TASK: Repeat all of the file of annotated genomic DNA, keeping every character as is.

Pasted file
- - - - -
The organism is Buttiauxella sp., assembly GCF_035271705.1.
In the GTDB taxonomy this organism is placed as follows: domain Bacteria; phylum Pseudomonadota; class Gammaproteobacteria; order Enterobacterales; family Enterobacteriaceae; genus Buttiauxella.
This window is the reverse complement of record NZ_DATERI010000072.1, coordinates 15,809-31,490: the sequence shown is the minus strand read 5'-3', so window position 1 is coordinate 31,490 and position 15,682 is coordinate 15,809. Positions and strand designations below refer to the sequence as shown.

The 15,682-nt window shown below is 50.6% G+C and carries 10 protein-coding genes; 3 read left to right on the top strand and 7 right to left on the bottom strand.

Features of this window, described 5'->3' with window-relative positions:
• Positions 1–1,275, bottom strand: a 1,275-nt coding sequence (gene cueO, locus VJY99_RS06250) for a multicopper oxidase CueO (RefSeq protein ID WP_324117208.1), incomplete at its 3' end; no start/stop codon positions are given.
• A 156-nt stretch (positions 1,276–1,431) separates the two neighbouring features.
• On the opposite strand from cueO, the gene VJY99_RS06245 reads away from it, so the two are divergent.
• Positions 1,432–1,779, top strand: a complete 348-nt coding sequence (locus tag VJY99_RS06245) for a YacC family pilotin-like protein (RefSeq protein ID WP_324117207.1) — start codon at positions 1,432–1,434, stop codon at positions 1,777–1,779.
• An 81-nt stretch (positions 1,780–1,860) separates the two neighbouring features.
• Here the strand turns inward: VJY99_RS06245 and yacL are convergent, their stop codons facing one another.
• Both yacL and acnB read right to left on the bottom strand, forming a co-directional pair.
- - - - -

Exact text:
The organism is Buttiauxella sp., assembly GCF_035271705.1.
In the GTDB taxonomy this organism is placed as follows: domain Bacteria; phylum Pseudomonadota; class Gammaproteobacteria; order Enterobacterales; family Enterobacteriaceae; genus Buttiauxella.
This window is the reverse complement of record NZ_DATERI010000072.1, coordinates 15,809-31,490: the sequence shown is the minus strand read 5'-3', so window position 1 is coordinate 31,490 and position 15,682 is coordinate 15,809. Positions and strand designations below refer to the sequence as shown.

The 15,682-nt window shown below is 50.6% G+C and carries 10 protein-coding genes; 3 read left to right on the top strand and 7 right to left on the bottom strand.

Features of this window, described 5'->3' with window-relative positions:
• Positions 1–1,275, bottom strand: a 1,275-nt coding sequence (gene cueO, locus VJY99_RS06250) for a multicopper oxidase CueO (RefSeq protein ID WP_324117208.1), incomplete at its 3' end; no start/stop codon positions are given.
• A 156-nt stretch (positions 1,276–1,431) separates the two neighbouring features.
• On the opposite strand from cueO, the gene VJY99_RS06245 reads away from it, so the two are divergent.
• Positions 1,432–1,779, top strand: a complete 348-nt coding sequence (locus tag VJY99_RS06245) for a YacC family pilotin-like protein (RefSeq protein ID WP_324117207.1) — start codon at positions 1,432–1,434, stop codon at positions 1,777–1,779.
• An 81-nt stretch (positions 1,780–1,860) separates the two neighbouring features.
• Here the strand turns inward: VJY99_RS06245 and yacL are convergent, their stop codons facing one another.
• Both yacL and acnB read right to left on the bottom strand, forming a co-directional pair.